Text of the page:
When systems become more and more complex with a lot of moving parts, the way we manage systems also change. In the past, deployments were basically grab the source code, send it to the server (the mighty FTP approach, or SCP if you fancy), and run. Well, of course we were not doing all of that manually but instead via some automation tools.

With the invention of container technologies and container orchestration, they forever change how we deploy web services, and with that, many patterns emerge. During my trip to the cloud, I have also encountered various authentication setups. Although they are new and shiny and all but the core ideas are basically the same: at which point do we “intercept” the requests and run auth logic.

The following sections assume that you are familiar with basic k8s concepts such as ingress, service, deployment and pod. I will only describe the concept in k8s term because it’s what I am most familiar with, but the same ideas can probably be used with a different container orchestration.

Auth happens at the ingress controller

Ingress controller is where your external traffic is “converted” to internal calls to different k8s services. It’s quite common for many API gateways to also provide their own implementation of the k8s ingress controller with plugins/extensions/middlewares to intercept the requests for authentication.

With this setup, the application services are not aware of the auth service, instead they can assume that if the request has arrived, it has a valid identity. This is similar to proxying the request via the auth service when deploying without k8s. This approach requires the ingress to have the capability to forward the request to an auth service or perform the authentication by itself. By default the ingress specification doesn’t contain this functionality so most ingress controllers have their own way of doing this.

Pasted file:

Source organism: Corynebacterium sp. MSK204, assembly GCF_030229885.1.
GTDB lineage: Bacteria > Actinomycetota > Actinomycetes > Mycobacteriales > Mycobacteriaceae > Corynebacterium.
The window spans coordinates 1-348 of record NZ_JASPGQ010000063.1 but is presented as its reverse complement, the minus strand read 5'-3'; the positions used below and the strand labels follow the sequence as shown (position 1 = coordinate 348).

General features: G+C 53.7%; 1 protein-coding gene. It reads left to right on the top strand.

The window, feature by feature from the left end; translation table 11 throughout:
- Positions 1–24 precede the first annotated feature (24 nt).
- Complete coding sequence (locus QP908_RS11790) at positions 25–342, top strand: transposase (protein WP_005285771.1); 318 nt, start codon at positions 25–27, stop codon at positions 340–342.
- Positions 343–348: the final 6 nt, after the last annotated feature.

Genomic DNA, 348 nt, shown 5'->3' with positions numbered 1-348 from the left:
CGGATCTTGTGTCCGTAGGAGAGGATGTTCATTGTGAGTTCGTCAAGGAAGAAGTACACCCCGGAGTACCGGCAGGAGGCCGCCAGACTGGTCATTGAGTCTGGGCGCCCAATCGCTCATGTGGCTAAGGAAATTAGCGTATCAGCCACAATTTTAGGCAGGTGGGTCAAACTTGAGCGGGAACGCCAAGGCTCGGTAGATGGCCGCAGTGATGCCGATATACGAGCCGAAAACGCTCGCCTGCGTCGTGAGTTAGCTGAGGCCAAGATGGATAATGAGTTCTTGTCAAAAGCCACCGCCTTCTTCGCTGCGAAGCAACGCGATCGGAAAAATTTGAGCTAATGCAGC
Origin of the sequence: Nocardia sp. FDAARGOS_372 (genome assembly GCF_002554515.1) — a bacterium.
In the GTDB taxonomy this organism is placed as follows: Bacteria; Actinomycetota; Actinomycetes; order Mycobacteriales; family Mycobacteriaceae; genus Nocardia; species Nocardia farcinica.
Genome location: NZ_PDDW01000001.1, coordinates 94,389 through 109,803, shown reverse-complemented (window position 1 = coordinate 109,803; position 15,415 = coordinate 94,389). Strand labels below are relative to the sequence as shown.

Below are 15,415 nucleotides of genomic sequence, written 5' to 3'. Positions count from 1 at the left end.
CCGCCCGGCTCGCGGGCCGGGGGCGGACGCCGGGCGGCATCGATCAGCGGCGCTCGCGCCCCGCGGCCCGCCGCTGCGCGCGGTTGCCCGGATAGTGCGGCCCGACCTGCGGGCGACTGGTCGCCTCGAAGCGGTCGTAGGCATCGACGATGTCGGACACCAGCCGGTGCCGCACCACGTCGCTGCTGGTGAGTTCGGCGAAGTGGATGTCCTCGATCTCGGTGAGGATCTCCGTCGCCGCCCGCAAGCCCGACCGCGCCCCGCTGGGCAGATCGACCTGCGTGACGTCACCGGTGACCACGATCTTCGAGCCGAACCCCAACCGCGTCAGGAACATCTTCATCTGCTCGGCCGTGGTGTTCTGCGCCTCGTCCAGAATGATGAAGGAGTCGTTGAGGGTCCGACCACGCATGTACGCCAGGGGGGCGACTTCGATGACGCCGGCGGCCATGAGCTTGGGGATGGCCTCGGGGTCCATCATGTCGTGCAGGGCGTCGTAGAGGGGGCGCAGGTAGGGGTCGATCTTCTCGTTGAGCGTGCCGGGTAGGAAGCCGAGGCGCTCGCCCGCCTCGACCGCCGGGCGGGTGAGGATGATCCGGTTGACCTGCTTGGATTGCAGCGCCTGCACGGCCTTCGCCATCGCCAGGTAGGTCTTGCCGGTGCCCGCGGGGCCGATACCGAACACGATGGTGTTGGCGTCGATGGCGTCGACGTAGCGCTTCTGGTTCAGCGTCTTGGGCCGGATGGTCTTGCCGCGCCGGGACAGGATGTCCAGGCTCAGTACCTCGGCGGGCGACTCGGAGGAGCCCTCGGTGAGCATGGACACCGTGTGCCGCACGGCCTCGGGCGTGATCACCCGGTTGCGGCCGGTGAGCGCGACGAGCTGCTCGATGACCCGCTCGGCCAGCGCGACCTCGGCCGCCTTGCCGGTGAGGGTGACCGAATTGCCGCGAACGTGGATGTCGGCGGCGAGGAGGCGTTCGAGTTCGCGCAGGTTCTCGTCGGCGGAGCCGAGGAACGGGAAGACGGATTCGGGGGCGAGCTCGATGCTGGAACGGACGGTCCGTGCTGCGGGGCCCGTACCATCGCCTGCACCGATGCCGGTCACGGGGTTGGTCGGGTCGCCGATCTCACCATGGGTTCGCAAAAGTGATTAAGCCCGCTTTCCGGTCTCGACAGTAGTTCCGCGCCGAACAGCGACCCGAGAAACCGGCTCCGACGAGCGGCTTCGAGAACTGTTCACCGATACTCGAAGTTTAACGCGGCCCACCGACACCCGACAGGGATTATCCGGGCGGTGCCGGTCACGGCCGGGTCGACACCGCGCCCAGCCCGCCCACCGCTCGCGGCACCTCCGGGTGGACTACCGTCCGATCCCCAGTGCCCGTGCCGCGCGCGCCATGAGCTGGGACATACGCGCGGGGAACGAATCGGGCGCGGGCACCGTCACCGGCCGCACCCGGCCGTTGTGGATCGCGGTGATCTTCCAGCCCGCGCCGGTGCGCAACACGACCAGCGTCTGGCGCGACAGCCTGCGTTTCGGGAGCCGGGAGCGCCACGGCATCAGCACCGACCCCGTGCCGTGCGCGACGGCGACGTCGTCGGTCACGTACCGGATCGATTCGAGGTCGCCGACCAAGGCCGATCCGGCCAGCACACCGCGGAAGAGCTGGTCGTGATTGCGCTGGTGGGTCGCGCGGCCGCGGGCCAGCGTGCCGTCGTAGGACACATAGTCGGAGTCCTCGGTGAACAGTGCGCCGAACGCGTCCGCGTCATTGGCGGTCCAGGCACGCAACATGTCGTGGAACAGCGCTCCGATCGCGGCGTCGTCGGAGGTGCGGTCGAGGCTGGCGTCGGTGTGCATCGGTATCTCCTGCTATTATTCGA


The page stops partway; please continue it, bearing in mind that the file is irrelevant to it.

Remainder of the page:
This setup is straightforward but it depends a lot on the ingress class, some have better support than the others. It also nicely mitigates a single point of failure because imagine if we have a lot of services, each has its own ingress class, the traffic will be spread across different ingress. However, it’s obvious that the auth service is still a bottleneck, single point of failure. There are ways to mitigate that as well but it’s outside the scope of this post.

Auth happens at a sidecar container

Sidecar containers are a common pattern found in most service mesh implementations. The idea is to have a separate container running right next to the main application container in the same pod. This sidecar container then intercepts all the network coming in and out of the application container and do something with it (basically almost a proxy).

With that simplified definition out of the way, how can we fit auth here? The idea is similar to that of using an ingress controller, the sidecar container intercepts the requests, and perform necessary auth check before forwarding it to the application container.

Although this approach looks similar to the ingress controller approach in the sense that they both intercept the requests before forwarding them to the application container. Sidecar containers are a completely different beast

  1. There are more than 1 sidecar container per pod as opposed to only 1 ingress controller per namespace => sidecar containers require more resources
  2. Sidecar containers must be injected into each pod either automatically by some kind of injector or manually via the relevant deployment manifest => more complex setup than using an ingress controller

However, sidecar container opens up a lot more possibilities because we can implement it however we want (and in whatever tech stack), there are also ready-made solutions as well. It also makes the architecture more flexible because we don’t have to depend on a specific ingress implementation.

But that’s not everything!

Although I have to deal with this kind of decision frequently during my career, there are considerably more to the topic than I can possibly wrap my head around. When it comes to software engineering, it’s a never ending cycle of building and improving your architecture. With many interesting technologies coming up, I’m intrigued by what’s to come.